With the launch of the Gravity field and Ocean Circulation Explorer (GOCE) in 2009 the study of Earth's gravity field received another boost. After the time-dependent and long-wavelength information fromthe Gravity Recovery and Climate Experiment (GRACE) mission a new sensor with high accuracy andspatial resolution was available for determination of the Earth's gravity field and geoid. Equipped with a 6-component gradiometer and flying at an altitude of 260 km and less, GOCE provides the most detailed measurements of Earth's gravity from space to date. Additionally, GOCE provides gravity gradients, i.e., the three-dimensional second derivatives of the gravitational potential. This special issue provides a reviewof the results presented at the 'GOCE solid Earth workshop' at the University of Twente, The Netherlands (2012). The goal of this 2-day workshop was to provide training on the usage of GOCE data as well asto present the latest scientific results. The main workshop components were: to show the latest resultson GOCE data in relation to solid Earth, provide new users with tips and tricks on which models and software to use, discuss quality and reliability of gravity data and models, and how to integrate GOCE data with own (local) gravity data. The workshop specifically focussed on where GOCE data has made a unique contribution and provides insights that would not have been possible without GOCE.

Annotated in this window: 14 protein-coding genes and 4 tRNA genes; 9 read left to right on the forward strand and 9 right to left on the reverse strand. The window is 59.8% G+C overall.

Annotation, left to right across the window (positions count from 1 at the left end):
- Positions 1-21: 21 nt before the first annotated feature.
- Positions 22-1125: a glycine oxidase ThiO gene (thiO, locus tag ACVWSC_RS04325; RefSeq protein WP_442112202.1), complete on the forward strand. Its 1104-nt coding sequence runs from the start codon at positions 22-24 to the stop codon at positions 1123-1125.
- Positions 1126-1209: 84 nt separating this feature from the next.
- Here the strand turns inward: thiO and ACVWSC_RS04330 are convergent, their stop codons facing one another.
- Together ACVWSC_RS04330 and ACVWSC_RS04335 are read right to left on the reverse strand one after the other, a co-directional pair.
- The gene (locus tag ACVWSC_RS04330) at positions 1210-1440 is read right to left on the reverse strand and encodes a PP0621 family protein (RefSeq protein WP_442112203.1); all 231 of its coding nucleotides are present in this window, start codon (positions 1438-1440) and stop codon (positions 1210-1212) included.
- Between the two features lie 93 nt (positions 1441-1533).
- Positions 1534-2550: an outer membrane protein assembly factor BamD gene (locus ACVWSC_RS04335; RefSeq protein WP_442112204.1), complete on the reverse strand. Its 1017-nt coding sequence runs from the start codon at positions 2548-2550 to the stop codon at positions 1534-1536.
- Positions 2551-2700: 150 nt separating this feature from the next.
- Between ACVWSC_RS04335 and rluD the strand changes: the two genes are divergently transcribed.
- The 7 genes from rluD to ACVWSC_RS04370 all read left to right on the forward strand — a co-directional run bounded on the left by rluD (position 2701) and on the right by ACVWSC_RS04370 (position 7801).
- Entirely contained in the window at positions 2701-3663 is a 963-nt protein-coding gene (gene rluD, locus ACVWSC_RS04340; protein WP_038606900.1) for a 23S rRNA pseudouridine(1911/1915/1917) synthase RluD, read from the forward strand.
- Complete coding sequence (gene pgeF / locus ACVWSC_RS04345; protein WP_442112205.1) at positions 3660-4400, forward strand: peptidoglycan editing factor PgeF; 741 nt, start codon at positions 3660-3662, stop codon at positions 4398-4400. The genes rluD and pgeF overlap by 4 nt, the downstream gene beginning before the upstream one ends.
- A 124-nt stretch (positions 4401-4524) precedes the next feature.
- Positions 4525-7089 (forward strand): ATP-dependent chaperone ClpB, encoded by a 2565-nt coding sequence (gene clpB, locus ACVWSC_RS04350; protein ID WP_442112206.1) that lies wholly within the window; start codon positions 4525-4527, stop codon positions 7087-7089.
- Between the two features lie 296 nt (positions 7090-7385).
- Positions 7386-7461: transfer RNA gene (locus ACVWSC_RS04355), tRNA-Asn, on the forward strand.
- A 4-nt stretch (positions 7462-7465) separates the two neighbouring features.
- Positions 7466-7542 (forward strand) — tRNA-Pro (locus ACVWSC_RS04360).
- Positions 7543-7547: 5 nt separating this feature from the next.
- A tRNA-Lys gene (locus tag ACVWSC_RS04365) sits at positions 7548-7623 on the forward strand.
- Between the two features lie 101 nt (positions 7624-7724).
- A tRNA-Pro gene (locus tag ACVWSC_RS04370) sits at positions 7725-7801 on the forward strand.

|Number of pages||3|
|Journal||International Journal of Applied Earth Observation and Geoinformation|
|Publication status||Published - 1 Jan 2015|
- Solid earth